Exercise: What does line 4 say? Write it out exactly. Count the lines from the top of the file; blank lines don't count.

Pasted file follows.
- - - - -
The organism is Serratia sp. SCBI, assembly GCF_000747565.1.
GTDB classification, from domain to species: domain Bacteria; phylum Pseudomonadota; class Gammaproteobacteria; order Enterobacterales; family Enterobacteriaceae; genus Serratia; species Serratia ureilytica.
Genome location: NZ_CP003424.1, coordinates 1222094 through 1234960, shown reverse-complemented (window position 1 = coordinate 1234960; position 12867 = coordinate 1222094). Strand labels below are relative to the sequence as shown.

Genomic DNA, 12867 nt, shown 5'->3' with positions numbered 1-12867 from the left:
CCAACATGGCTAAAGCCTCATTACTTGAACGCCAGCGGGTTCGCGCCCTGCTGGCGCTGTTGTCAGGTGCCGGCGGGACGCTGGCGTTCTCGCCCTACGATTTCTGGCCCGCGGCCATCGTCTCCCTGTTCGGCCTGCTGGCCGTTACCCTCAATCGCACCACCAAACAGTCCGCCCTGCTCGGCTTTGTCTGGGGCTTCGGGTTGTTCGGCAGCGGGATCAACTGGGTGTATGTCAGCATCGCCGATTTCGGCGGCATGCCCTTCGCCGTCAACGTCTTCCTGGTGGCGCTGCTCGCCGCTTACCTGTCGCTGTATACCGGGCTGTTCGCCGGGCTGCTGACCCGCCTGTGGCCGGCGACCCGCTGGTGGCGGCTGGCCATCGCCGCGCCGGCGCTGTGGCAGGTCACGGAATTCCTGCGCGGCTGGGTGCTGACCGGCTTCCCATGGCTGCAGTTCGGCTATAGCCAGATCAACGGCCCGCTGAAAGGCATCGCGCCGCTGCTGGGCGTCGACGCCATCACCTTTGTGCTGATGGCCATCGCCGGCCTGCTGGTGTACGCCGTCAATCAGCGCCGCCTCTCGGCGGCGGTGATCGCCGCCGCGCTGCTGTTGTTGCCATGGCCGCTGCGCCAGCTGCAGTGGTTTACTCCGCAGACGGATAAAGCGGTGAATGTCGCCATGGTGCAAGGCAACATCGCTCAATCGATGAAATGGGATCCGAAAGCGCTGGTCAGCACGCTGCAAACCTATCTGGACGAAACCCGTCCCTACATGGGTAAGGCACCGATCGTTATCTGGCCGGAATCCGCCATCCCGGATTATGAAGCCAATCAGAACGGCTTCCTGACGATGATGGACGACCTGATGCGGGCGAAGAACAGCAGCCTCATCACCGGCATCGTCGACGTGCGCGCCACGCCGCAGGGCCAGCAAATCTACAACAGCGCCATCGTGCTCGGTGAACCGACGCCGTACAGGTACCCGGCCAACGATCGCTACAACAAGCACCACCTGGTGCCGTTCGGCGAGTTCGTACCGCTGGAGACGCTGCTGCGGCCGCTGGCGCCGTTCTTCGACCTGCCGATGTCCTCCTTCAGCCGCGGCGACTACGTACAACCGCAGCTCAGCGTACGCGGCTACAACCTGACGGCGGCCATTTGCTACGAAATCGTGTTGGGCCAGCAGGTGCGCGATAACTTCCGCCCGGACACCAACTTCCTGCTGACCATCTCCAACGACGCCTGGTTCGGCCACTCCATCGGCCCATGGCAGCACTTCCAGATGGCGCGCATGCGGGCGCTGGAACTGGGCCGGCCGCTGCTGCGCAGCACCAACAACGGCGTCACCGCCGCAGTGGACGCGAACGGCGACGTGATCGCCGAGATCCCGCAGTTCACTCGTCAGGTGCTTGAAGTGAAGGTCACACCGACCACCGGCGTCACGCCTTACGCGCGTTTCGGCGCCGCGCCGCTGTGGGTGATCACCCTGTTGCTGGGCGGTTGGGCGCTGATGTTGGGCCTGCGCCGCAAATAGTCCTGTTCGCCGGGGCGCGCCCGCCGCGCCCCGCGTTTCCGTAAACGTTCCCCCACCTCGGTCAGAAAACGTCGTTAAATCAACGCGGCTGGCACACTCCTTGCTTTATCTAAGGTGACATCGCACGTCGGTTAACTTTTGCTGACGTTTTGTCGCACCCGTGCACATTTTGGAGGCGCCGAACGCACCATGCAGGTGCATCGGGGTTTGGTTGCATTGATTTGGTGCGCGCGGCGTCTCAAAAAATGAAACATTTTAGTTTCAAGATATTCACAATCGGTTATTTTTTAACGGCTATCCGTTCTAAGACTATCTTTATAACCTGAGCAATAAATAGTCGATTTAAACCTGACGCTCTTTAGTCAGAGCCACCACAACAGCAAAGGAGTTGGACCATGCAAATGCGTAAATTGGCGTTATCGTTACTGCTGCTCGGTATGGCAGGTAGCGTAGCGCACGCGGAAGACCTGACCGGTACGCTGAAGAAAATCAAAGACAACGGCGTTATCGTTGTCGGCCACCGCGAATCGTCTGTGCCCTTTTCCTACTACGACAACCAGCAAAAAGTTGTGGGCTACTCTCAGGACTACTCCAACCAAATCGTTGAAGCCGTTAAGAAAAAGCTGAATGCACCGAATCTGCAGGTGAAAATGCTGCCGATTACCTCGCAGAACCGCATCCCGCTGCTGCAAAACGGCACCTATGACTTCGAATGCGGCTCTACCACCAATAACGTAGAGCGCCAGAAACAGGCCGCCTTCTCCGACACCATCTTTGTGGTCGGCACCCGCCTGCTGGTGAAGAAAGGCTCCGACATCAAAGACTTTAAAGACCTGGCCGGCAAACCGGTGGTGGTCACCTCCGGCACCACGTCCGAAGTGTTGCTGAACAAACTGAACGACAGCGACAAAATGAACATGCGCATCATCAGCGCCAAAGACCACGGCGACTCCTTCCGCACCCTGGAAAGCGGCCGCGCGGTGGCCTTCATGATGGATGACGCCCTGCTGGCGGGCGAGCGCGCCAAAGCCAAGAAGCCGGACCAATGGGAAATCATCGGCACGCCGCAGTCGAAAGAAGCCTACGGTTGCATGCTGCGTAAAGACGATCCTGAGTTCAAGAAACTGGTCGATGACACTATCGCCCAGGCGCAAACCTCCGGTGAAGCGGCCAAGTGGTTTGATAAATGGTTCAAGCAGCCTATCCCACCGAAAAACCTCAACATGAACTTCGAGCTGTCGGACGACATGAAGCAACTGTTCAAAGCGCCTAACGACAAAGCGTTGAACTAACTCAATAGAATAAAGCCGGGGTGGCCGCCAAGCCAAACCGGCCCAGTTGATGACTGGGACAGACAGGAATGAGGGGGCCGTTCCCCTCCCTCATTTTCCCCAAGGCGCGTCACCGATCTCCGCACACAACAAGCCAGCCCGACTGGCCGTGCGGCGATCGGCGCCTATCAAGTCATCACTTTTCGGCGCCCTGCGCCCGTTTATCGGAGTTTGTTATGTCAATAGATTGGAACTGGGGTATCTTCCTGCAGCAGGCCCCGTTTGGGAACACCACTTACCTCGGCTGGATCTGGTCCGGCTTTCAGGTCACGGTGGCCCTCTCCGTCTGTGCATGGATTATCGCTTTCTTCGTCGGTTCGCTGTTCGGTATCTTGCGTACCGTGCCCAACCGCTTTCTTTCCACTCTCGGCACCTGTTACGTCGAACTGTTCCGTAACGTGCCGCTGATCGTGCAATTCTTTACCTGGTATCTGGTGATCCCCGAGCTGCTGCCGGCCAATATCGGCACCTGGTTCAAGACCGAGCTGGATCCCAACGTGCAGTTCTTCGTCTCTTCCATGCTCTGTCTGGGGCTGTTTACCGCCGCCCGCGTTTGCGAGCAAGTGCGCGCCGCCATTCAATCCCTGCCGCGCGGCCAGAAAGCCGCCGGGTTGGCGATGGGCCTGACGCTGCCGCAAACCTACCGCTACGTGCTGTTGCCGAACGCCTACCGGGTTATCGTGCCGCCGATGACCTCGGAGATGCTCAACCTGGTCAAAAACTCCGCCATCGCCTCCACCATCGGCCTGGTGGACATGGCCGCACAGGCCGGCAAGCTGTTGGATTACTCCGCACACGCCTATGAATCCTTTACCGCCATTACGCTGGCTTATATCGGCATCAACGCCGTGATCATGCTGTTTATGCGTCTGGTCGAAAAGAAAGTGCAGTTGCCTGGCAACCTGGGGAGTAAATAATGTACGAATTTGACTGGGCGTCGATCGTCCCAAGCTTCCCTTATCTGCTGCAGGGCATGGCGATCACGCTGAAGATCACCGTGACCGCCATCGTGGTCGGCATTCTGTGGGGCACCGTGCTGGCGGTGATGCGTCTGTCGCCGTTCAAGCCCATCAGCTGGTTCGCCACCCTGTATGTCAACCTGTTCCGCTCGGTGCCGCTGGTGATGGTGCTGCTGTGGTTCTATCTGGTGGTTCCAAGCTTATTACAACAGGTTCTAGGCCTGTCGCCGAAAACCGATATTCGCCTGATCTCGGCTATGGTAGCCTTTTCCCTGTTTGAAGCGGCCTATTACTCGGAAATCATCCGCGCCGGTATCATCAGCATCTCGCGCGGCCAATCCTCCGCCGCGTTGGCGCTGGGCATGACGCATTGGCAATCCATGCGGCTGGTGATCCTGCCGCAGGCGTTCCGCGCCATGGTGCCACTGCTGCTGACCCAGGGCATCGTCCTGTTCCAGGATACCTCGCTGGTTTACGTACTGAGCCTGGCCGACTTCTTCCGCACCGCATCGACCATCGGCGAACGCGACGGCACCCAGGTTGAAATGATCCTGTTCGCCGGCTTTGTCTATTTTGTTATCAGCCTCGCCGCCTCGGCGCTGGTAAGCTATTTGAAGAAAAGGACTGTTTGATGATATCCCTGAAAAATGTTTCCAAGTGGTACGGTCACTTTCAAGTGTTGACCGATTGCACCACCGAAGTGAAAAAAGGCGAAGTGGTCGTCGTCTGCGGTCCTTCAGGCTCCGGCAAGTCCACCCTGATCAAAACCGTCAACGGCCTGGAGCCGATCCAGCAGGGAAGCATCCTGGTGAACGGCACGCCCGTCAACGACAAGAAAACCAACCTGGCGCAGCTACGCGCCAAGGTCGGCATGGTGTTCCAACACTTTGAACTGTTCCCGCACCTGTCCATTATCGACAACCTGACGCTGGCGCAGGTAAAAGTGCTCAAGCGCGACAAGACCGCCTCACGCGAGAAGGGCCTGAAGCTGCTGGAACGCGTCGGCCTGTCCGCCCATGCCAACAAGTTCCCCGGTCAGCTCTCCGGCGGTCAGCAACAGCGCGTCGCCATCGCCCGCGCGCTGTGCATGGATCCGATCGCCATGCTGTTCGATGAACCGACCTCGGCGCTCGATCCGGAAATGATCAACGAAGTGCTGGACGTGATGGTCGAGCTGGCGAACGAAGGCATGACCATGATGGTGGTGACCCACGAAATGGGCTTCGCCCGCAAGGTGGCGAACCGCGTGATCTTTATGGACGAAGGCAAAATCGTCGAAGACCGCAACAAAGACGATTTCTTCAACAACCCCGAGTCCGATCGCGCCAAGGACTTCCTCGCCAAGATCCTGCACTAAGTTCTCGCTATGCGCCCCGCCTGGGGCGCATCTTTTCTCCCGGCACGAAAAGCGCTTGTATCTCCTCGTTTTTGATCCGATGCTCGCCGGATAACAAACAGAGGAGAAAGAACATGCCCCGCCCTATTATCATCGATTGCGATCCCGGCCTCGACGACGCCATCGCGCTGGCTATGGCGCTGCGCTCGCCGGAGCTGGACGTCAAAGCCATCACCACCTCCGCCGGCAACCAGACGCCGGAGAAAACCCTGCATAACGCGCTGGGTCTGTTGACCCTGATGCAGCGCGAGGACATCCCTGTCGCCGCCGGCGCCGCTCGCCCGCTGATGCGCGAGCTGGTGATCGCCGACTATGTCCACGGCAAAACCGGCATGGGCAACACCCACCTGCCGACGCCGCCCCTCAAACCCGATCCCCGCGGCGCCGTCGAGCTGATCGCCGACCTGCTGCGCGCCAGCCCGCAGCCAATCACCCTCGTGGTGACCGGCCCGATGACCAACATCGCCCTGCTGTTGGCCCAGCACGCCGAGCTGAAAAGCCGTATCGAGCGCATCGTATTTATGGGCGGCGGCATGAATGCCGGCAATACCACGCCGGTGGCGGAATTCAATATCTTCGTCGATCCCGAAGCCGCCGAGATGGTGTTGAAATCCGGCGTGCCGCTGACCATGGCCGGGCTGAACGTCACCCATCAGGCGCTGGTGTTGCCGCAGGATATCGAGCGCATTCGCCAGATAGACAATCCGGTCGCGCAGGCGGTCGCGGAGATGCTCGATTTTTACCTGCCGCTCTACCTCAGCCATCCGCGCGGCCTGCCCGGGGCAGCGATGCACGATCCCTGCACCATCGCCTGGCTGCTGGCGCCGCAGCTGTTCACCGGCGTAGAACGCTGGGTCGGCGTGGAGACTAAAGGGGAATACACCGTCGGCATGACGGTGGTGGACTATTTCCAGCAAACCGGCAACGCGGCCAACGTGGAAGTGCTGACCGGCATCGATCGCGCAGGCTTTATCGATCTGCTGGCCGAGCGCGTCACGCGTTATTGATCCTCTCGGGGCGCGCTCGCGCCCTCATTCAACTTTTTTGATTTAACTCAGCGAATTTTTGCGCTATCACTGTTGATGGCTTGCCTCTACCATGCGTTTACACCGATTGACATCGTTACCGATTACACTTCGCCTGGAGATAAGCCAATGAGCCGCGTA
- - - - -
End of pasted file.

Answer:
Genomic DNA, 12867 nt, shown 5'->3' with positions numbered 1-12867 from the left: